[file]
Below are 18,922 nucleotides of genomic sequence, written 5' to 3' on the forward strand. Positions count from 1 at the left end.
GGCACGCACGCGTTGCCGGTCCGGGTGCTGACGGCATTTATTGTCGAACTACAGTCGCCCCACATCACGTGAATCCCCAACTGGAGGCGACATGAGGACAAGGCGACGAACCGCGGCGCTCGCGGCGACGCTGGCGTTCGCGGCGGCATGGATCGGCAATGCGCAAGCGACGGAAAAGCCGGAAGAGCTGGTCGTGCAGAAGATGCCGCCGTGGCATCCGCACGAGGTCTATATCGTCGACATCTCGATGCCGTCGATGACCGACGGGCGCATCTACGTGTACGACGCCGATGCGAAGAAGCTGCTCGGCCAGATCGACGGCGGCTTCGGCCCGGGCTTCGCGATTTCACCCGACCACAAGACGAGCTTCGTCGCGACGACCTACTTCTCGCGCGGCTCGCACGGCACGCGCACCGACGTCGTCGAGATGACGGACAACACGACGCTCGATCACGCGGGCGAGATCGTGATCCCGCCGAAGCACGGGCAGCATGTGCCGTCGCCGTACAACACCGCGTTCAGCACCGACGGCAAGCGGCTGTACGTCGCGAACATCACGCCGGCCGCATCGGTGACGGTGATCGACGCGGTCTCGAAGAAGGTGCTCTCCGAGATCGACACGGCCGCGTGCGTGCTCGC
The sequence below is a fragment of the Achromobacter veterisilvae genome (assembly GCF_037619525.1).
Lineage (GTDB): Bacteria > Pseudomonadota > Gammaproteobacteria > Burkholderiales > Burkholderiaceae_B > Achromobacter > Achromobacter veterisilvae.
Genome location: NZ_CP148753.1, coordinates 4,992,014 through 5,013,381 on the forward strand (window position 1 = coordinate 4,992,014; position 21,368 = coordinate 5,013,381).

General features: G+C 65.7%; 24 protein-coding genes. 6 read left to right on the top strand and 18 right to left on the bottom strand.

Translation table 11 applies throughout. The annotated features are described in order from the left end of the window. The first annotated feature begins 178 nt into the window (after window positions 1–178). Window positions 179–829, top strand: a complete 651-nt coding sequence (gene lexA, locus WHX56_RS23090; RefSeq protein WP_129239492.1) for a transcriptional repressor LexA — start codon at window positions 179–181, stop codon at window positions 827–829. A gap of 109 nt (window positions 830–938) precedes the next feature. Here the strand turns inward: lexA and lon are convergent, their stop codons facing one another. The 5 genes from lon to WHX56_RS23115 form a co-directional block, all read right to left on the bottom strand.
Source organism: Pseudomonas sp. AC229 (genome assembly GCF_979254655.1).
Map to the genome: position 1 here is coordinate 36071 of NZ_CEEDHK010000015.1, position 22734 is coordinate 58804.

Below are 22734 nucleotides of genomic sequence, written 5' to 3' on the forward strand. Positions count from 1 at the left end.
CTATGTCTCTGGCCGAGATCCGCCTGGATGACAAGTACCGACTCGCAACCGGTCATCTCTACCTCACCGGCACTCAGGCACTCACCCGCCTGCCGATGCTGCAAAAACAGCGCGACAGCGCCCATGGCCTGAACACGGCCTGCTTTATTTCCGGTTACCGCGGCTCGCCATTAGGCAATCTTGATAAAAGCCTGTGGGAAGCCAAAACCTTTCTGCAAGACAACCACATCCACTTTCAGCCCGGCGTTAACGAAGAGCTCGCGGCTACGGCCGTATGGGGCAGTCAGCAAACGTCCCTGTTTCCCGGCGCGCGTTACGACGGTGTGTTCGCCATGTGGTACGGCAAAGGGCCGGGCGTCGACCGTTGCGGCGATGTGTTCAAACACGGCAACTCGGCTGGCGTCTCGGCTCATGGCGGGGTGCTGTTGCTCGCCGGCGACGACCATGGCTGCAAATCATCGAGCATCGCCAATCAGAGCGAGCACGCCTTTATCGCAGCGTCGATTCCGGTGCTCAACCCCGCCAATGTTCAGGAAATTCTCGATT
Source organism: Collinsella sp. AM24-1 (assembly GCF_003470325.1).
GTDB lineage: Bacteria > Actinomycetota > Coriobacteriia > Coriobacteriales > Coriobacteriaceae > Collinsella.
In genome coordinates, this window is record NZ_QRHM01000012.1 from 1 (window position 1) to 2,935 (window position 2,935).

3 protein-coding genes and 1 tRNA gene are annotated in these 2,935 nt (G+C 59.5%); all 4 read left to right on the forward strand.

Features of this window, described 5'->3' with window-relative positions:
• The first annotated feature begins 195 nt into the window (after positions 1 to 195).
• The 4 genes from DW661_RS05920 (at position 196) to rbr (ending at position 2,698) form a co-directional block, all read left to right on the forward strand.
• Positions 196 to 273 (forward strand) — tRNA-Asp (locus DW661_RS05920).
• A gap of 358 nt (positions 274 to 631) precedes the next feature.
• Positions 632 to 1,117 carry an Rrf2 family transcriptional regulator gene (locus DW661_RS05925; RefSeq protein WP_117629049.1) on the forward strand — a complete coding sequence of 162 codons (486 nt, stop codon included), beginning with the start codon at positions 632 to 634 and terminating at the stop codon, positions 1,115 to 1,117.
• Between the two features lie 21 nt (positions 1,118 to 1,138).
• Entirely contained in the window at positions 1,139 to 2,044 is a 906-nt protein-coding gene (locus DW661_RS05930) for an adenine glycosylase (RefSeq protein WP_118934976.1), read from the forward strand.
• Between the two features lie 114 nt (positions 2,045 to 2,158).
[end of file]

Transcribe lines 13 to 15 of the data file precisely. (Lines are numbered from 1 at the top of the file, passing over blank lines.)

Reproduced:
GTDB lineage: Bacteria > Actinomycetota > Coriobacteriia > Coriobacteriales > Coriobacteriaceae > Collinsella.
In genome coordinates, this window is record NZ_QRHM01000012.1 from 1 (window position 1) to 2,935 (window position 2,935).

3 protein-coding genes and 1 tRNA gene are annotated in these 2,935 nt (G+C 59.5%); all 4 read left to right on the forward strand.